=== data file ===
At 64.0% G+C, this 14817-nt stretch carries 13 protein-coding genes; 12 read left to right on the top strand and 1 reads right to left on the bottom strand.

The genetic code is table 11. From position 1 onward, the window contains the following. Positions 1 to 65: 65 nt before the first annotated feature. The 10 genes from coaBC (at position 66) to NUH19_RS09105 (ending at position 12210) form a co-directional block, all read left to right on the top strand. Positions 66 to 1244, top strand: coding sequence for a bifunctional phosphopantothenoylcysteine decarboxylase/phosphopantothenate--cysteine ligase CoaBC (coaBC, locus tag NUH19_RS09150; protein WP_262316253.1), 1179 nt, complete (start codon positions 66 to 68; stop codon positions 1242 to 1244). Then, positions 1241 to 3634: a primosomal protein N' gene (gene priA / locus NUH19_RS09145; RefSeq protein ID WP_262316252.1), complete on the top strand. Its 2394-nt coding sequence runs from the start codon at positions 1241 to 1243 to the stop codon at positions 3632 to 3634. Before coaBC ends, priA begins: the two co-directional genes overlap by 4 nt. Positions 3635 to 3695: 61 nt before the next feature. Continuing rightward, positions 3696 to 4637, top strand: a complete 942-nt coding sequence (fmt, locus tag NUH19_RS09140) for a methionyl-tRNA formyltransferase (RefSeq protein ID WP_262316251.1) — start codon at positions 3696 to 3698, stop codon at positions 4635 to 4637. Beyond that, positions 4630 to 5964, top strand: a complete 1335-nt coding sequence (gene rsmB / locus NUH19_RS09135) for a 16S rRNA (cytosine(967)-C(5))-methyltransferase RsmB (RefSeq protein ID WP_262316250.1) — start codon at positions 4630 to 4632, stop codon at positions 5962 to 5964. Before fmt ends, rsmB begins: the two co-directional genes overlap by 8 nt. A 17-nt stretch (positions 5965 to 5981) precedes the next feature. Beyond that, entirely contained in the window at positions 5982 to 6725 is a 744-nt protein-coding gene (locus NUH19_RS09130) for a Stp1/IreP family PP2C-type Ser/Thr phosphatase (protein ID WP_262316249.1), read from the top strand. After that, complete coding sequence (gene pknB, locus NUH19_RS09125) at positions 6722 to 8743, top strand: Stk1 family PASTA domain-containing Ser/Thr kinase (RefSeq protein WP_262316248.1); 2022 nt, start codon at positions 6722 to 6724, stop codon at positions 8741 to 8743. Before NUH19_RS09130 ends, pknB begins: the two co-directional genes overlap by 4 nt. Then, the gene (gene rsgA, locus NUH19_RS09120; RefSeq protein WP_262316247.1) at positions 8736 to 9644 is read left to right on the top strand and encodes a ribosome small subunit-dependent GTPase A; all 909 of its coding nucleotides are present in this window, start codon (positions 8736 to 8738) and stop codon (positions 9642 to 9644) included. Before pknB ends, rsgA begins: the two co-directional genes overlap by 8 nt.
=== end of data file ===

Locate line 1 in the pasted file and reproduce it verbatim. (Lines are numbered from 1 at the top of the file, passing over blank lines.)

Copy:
At 64.0% G+C, this 14817-nt stretch carries 13 protein-coding genes; 12 read left to right on the top strand and 1 reads right to left on the bottom strand.